The Ministry of Human Resource Development (MHRD) is likely to intervene in the stand-off between the University Grants Commission and protesting students over the safety guidelines issued earlier in April by the autonomous body.
A well-placed source in the MHRD said: “The ministry has take note of the protests over the safety guidelines. We do not intend to speak formally to the UGC because it is an autonomous body. But the ministry might intervene informally to break the deadlock.”
On its part, the University Grants Commission held a discussion earlier this week with student leaders agitating over new safety guidelines for university students, in order to resolve the issue.
Students and teacher bodies, especially those on the left, have been vocal in opposing these guidelines which prescribe measures including using the biometric system to track attendance, constructing boundary walls high enough to make them impossible to scale, putting up CCTV cameras on university premises and opening new police stations inside universities, among others.
Protests have been organised recently against the new guidelines which are yet to be implemented, by student and teacher groups. On Thursday, a nationwide protest was held by the ulyra-left All India Students Association against the proposed implementation of the guidelines. A protest demonstration was held at the UGC office as well by students of DU, JNU, Jamia and other universities on the same day.
“The delegation was told that the guidelines were formulated after two students hailing from Himachal University lost their lives trying to scale the boundary wall of their college,” said Sandeep Saurav, who was part of the delegation. However, no assurances were made by the UGC officials that the guidelines would be rolled back. Sources in the delegation said that they were hoping the UGC would continue to involve them in a dialogue before going ahead with implementing any proposal. “They told us that our memorandum would be placed before the committee which formulated the guidelines and a meeting over the issue would be held in a week or so,” Saurav added.
No one from the UGC could be contacted despite attempts made to speak to officials in person and over telephone.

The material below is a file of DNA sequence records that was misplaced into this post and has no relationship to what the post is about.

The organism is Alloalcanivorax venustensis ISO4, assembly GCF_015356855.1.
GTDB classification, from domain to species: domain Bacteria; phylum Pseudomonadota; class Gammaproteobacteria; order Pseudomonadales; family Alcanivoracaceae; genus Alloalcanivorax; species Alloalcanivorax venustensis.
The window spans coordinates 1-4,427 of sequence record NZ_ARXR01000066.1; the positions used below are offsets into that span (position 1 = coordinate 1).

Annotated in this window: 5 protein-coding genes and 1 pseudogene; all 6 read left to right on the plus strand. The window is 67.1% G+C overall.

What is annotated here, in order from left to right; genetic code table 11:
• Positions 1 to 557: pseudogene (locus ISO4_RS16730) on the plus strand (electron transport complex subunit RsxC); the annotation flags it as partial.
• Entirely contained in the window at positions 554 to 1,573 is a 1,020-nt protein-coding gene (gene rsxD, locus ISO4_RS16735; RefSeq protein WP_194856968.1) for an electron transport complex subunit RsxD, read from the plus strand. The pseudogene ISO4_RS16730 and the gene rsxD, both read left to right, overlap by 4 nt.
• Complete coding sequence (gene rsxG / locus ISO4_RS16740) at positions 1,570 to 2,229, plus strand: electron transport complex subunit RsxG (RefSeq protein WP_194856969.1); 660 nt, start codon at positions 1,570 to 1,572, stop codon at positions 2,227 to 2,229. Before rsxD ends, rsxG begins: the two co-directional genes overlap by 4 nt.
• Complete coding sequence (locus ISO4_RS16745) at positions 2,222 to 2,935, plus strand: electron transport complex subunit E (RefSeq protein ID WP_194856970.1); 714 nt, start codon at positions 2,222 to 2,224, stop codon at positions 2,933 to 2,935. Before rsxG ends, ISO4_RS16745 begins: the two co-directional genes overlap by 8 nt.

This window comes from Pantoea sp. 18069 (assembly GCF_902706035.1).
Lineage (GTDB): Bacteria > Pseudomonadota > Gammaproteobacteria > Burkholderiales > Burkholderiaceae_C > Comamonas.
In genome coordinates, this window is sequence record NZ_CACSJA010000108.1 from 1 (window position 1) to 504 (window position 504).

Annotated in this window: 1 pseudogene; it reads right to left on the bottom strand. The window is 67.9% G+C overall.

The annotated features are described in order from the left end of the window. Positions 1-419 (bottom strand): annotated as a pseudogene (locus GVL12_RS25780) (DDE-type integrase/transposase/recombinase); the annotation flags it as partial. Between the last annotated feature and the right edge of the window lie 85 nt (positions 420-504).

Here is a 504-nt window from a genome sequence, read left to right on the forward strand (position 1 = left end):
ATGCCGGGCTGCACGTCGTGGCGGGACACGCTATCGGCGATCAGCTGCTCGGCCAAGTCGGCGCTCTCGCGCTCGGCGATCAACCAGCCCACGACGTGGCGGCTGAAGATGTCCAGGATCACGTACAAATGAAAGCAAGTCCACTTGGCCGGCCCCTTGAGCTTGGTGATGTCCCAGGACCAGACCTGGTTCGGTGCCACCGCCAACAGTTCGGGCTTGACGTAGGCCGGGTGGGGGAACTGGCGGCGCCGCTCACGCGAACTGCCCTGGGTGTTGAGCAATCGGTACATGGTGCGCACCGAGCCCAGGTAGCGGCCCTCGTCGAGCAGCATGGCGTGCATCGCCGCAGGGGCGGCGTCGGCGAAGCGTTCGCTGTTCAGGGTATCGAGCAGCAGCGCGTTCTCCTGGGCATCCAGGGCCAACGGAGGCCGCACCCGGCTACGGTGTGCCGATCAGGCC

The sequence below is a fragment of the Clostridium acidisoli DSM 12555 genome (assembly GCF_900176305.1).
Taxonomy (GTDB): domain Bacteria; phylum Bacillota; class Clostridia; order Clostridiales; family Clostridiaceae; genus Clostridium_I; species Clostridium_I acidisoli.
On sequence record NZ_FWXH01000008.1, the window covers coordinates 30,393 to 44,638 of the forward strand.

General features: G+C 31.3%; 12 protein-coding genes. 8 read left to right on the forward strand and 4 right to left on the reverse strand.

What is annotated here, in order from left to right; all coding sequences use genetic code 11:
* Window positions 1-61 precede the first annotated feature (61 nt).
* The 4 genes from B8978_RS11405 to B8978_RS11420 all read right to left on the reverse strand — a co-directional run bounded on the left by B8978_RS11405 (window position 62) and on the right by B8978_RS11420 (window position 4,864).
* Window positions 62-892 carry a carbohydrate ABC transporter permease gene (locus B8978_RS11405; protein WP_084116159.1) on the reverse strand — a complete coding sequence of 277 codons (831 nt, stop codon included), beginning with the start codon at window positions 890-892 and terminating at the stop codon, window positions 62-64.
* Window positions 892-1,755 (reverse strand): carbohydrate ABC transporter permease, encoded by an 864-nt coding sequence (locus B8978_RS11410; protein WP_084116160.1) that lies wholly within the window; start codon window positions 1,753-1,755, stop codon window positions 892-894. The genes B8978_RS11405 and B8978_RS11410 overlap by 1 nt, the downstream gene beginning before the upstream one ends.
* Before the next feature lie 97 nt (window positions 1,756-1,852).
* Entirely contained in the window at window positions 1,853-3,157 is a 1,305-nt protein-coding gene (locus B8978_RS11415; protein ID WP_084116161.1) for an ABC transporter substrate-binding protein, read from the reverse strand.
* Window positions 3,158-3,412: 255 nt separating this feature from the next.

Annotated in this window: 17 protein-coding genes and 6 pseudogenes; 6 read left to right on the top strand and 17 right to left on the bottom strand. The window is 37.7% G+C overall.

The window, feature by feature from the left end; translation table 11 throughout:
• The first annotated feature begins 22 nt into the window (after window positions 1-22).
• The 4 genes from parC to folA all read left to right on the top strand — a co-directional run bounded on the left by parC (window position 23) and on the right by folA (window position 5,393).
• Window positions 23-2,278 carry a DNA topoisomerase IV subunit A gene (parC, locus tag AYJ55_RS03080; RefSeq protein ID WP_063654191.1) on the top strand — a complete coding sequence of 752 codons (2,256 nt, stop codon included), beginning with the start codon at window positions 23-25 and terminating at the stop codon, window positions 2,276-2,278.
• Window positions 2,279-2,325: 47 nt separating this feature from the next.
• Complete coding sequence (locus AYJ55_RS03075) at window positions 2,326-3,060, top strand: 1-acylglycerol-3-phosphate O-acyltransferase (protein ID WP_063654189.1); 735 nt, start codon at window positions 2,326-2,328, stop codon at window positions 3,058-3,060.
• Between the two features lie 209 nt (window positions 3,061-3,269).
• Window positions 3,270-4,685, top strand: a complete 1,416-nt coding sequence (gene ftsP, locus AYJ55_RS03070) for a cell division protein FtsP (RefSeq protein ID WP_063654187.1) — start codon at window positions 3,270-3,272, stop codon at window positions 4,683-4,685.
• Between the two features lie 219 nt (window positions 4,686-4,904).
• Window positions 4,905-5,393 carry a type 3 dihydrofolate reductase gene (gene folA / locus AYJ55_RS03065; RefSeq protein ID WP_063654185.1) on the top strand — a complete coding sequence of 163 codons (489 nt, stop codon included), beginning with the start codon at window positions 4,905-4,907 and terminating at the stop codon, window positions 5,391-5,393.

Anant Prakash, former member of the JNUSU, and an AISA leader charged that the main intent of the guidelines appeared to police the behaviour of the students. “The students have been at the forefront of the opposition to the current government, visible in the FTII strike. Hence, it appears to be another attempt to stifle dissent in universities,” alleged Prakash.
Prakash added that the JNU administration had floated a proposal of its own a few months ago which said that no public meetings which purported to hurt the feelings of any group could be held on the campus. “This came right after the controversies related to worshiping Mahisasur and the visit of Professor S.A.R Geelani,” he said. Dalit activists on campus were in favour of worshiping Mahisasur, the demon slain by Goddess Durga, instead of the latter as per the norm. Geelani is a Kashmiri professor who was arrested earlier by the police over charges related to terrorism.
“We opposed that proposal too and it was withdrawn,” Prakash said, linking the two as part of an “over-all design”.
JNU PRO P. Kudaisya declined to make any comments to any questions when contacted.
A student activist who did not want to be named said that the move to appoint Subramanian Swamy as the JNU VC was also part of the same “design”. “It is all part of the same package. They are taking one regressive step after another,” the activist alleged.
Meanwhile, student organisations in JNU are gearing up to oppose Swamy’s proposed appointment as JNU VC. A student leader told The Sunday Guardian that technically, Swamy was over the prescribed age to become the VC. “You have to be under 65 for that. He is older,” said a student leader.